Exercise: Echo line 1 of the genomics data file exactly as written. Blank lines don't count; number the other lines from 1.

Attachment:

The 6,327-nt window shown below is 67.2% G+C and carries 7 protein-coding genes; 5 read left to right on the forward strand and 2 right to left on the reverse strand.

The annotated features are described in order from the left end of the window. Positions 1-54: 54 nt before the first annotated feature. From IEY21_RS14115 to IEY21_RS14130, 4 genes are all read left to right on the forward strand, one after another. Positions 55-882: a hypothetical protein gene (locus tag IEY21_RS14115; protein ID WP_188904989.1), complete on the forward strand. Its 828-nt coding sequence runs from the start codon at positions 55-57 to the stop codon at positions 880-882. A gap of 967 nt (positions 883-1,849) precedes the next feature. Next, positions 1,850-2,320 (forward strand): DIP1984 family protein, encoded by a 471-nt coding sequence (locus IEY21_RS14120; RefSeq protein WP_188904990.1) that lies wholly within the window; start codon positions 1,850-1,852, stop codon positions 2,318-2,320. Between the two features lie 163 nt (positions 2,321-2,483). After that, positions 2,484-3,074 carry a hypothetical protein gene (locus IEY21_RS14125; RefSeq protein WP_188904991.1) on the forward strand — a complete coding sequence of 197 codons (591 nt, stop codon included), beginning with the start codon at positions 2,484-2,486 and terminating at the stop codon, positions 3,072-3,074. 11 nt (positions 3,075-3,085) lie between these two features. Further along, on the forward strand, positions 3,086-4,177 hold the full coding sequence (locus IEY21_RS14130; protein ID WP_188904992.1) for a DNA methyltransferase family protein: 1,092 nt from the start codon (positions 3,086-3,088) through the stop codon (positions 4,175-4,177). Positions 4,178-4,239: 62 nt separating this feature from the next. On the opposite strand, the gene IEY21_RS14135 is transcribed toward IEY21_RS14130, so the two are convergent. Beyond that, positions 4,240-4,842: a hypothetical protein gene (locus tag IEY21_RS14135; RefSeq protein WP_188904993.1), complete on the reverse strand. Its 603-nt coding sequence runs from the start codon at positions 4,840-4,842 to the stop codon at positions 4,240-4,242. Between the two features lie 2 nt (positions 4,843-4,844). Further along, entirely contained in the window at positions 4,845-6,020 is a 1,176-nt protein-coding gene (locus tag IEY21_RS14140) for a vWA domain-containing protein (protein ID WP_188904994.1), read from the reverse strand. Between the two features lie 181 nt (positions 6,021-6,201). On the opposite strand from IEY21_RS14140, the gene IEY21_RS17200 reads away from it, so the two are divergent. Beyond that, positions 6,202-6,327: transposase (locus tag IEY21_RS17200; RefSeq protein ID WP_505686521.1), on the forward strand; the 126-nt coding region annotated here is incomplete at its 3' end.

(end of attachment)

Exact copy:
The 6,327-nt window shown below is 67.2% G+C and carries 7 protein-coding genes; 5 read left to right on the forward strand and 2 right to left on the reverse strand.